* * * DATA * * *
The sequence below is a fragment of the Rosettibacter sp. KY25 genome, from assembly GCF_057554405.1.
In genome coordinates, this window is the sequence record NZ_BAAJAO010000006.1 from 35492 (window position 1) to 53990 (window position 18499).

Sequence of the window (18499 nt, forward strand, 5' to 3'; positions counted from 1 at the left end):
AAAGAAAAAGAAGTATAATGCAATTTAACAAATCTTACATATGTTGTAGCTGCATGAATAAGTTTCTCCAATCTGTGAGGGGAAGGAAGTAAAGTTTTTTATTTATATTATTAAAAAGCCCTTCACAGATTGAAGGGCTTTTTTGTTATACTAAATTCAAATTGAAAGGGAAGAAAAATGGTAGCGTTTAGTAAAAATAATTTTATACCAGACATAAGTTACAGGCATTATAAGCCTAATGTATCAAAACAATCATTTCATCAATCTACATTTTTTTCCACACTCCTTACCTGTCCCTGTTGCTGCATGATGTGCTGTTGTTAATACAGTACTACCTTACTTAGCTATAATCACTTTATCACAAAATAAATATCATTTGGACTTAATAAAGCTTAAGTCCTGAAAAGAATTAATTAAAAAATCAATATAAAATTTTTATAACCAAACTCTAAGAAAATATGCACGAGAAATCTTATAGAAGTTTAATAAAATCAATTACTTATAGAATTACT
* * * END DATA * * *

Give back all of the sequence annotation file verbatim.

The sequence below is a fragment of the Rosettibacter sp. KY25 genome, from assembly GCF_057554405.1.
In genome coordinates, this window is the sequence record NZ_BAAJAO010000006.1 from 35492 (window position 1) to 53990 (window position 18499).

Sequence of the window (18499 nt, forward strand, 5' to 3'; positions counted from 1 at the left end):
AAAGAAAAAGAAGTATAATGCAATTTAACAAATCTTACATATGTTGTAGCTGCATGAATAAGTTTCTCCAATCTGTGAGGGGAAGGAAGTAAAGTTTTTTATTTATATTATTAAAAAGCCCTTCACAGATTGAAGGGCTTTTTTGTTATACTAAATTCAAATTGAAAGGGAAGAAAAATGGTAGCGTTTAGTAAAAATAATTTTATACCAGACATAAGTTACAGGCATTATAAGCCTAATGTATCAAAACAATCATTTCATCAATCTACATTTTTTTCCACACTCCTTACCTGTCCCTGTTGCTGCATGATGTGCTGTTGTTAATACAGTACTACCTTACTTAGCTATAATCACTTTATCACAAAATAAATATCATTTGGACTTAATAAAGCTTAAGTCCTGAAAAGAATTAATTAAAAAATCAATATAAAATTTTTATAACCAAACTCTAAGAAAATATGCACGAGAAATCTTATAGAAGTTTAATAAAATCAATTACTTATAGAATTACT